The US Federal Bureau of Investigation (FBI) just added one of Mexico’s most legendary drug lords, Rafael Caro Quintero, to its list of most wanted fugitives. But 40 years after his heyday, is the one-time kingpin really still in the game?
Quintero, also known as the “Narco of Narcos,” was one of the founders of Mexico’s first monolithic criminal organization, the Guadalajara Cartel. He was arrested in 1985, accused of the torture and assassination of an agent of the US Drug Enforcement Administration (DEA) named Enrique “Kiki” Camarena. The gruesome murder caused lasting outrage among US law enforcement.
Despite being sentenced to 40 years in a Mexican prison, Caro Quintero was suspiciously granted early release in 2013 due to a technicality. Mexico almost immediately issued an order for his re-arrest. The US State Department offered a reward for information leading to his capture, and the DEA put him on its most wanted list.
Now, after nearly five years as a fugitive, Caro Quintero is back in the spotlight. On April 12, the FBI added him to its list of the agency’s ten most wanted fugitives.
(FBI video on Rafael Caro Quintero’s addition to the most wanted list)
Caro Quintero has been in the public eye recently after giving an interview to Aristegui Noticias, in which he denied still being in the drug business.
“I’m not part of any cartel,” he said. “I’m never going back to drug trafficking.”
But the recent wanted notice alleges that 65-year-old holds “an active key leadership position directing the activities of the Sinaloa Cartel and the Caro-Quintero Drug Trafficking Organization within the region of Badiraguato, Sinaloa, Mexico.”
The US State Department is offering a reward of up to $20 million for information leading to Caro Quintero’s arrest. By comparison, the department offered a reward of up to $5 million for Joaquín “El Chapo” Guzmán, one of the world’s biggest drug lords, before his arrest in 2016.
InSight Crime Analysis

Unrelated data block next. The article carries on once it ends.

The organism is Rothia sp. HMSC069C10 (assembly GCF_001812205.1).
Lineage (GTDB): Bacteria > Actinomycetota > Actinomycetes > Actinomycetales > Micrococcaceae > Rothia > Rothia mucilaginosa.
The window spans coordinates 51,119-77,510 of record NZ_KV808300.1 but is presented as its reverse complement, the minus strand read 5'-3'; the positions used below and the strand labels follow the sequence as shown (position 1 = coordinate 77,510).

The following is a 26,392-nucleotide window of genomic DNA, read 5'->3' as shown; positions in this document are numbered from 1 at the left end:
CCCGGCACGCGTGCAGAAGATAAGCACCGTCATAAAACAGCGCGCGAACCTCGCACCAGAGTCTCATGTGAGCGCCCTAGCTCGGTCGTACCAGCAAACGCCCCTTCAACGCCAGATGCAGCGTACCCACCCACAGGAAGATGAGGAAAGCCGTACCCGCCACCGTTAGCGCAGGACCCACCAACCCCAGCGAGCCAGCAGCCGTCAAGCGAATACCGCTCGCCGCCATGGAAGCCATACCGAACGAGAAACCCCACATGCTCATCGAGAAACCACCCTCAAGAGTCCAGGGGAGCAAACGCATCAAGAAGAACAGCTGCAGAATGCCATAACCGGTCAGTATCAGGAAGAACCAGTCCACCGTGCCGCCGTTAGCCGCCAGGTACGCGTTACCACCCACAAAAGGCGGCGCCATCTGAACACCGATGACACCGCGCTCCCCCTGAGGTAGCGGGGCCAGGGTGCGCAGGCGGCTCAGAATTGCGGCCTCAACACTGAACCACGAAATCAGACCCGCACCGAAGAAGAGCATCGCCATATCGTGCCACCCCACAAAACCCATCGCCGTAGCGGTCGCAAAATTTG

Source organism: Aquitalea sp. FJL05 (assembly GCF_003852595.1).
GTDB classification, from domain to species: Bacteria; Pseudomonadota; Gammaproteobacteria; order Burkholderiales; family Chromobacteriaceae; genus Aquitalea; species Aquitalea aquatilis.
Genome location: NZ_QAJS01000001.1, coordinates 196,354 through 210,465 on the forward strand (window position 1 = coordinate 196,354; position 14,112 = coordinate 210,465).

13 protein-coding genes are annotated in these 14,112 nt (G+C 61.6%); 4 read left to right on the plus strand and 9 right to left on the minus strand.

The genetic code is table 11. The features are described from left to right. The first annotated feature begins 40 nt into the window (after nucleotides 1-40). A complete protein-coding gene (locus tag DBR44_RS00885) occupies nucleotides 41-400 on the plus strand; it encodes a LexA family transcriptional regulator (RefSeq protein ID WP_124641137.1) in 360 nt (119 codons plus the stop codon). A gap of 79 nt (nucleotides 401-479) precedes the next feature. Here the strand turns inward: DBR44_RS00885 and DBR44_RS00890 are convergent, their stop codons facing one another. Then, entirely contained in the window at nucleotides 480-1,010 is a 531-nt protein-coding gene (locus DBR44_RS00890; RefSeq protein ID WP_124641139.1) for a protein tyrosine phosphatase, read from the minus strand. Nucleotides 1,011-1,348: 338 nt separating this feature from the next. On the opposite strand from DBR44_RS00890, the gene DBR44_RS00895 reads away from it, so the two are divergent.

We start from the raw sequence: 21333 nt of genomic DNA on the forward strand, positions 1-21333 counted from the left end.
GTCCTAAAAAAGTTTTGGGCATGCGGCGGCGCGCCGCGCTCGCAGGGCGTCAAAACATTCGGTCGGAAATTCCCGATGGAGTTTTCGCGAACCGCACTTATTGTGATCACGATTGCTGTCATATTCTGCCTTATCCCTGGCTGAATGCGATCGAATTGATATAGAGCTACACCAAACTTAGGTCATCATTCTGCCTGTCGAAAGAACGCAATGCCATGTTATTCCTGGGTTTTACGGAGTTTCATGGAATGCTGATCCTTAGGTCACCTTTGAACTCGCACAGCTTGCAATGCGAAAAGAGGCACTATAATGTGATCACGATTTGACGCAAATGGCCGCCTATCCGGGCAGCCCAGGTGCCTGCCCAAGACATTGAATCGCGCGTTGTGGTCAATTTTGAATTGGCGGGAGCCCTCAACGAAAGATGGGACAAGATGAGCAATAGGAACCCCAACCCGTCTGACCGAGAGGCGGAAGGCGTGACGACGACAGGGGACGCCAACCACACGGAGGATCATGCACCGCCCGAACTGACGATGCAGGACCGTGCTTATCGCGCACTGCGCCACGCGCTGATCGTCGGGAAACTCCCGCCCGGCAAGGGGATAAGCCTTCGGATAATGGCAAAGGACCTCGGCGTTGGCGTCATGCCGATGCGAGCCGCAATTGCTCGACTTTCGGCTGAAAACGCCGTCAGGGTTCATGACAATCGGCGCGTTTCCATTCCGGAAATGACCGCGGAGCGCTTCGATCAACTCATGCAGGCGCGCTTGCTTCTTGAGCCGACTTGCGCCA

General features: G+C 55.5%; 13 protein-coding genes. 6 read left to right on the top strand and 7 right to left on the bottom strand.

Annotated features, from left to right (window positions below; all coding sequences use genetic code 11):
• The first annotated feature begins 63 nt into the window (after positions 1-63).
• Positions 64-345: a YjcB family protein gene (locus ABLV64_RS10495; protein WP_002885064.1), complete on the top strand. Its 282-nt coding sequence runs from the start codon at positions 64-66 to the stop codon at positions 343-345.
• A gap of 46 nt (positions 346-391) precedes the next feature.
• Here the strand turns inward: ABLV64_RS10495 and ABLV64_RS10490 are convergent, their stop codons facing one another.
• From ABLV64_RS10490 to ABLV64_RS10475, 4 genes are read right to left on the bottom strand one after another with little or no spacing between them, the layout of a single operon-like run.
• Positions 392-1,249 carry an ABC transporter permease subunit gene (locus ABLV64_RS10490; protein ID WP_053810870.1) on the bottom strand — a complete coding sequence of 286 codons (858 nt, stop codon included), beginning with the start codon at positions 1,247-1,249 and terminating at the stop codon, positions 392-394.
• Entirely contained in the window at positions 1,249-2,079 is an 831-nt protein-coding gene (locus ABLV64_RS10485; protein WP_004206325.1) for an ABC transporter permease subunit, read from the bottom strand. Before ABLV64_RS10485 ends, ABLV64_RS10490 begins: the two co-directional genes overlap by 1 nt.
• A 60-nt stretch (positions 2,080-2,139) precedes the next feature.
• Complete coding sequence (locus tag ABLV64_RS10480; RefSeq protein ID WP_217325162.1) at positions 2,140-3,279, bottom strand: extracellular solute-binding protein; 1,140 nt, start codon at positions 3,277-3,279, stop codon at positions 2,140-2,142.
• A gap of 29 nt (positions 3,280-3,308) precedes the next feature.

The naming of Caro Quintero as one of the FBI’s most wanted is likely related to his alleged role in the brutal torture and slaying of Camarena. The fallen agent is considered by many in US law enforcement to be a hero, and Caro Quintero’s early release was percieved as an insult.
“There was an opinion that [Caro Quintero] was going to be arrested pretty soon” after his release in 2013, former top DEA official Mike Vigil told InSight Crime.
If Caro Quintero were arrested, there is a strong possibility that the United States would seek his extradition on charges related to Camarena’s murder. But the FBI’s allegations that Caro Quintero is still active in Mexico’s underworld suggest that drug trafficking activities may also have brought him back to the attention of law enforcement.
These claims have been surfacing for some time. In 2016, some accounts hazily linked Caro Quintero to power plays and attacks against El Chapo and the Sinaloa Cartel. Yet such theories remain shaky to this day, for a number of reasons. The DEA’s most recent National Drug Threat Assessment report named him as one of the main leaders of the Sinaloa Cartel.
(The DEA’s 2017 report showing Caro Quintero among the leadership of the Sinaloa Cartel)
Vigil, who spent much of his time as a federal agent in Mexico, said Caro Quintero may value his freedom over a stake in the drug trade.
“I’m not convinced he’s been trafficking drugs,” Vigil said. “He’s old, he’s sick. He knows if he’s recaptured he’ll die in prison.”
Caro Quintero may also be out of touch with the realities of today’s underworld, which differs sharply from that of the 1980s. Over the past several decades Mexico’s cartels have become more fragmented and more violent, with different factions constantly battling for control. The idea of Caro Quintero wading into the chaos and taking the reins with the current bosses’ consent is hard to imagine.
Even if the one-time “Narco of Narcos” is still involved in crime, his clout may also be overestimated. An article published by the Combating Terrorism Center several months after his 2013 release concluded that if Caro Quintero had any remaining influence, it would probably be restricted to money laundering.
“Caro Quintero’s importance today is likely mostly symbolic given his age and apparent lack of influence in drug trafficking operations in recent years. It is possible, however, that Caro Quintero still has clout when it comes to the money laundering side of cartel operations,” wrote author Malcolm Beith.
Will the FBI’s move hasten Caro Quintero’s capture? Vigil believes that he has managed to evade arrest by hiding out deep in the rugged mountains of Sinaloa, where he was born, and may be protected by local communities. If he does not leave that shelter, the challenge for Mexican and US enforcement will be much greater.
Correction: A previous version of this article incorrectly stated that the FBI was offering a $20 million reward for the capture of Caro Quintero. This is actually a US State Department reward.*